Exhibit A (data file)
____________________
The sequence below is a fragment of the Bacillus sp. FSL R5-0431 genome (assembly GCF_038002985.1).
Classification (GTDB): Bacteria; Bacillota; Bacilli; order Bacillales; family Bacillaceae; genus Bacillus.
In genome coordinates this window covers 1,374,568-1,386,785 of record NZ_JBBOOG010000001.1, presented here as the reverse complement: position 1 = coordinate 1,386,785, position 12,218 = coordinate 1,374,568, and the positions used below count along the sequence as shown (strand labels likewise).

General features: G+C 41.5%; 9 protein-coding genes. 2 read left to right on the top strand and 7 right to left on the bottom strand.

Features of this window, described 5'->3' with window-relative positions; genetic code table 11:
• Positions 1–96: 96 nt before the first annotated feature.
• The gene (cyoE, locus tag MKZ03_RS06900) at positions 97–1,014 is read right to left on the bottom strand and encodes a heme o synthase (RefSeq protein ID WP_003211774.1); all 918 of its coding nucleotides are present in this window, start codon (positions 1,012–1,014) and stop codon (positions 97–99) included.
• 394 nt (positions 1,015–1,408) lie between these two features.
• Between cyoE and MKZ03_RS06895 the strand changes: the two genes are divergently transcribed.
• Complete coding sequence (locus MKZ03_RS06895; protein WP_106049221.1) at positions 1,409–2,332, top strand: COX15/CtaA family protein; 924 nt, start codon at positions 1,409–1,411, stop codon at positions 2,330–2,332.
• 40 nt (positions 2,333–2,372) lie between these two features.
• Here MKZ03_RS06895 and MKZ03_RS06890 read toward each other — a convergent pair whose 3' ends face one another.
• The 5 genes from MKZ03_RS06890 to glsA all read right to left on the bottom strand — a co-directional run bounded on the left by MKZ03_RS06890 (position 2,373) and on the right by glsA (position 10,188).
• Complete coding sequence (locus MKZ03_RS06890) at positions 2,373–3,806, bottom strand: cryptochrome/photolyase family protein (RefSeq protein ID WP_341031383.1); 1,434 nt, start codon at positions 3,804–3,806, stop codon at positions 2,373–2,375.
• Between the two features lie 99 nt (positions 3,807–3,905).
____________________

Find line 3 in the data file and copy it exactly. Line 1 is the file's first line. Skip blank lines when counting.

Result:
In genome coordinates this window covers 1,374,568-1,386,785 of record NZ_JBBOOG010000001.1, presented here as the reverse complement: position 1 = coordinate 1,386,785, position 12,218 = coordinate 1,374,568, and the positions used below count along the sequence as shown (strand labels likewise).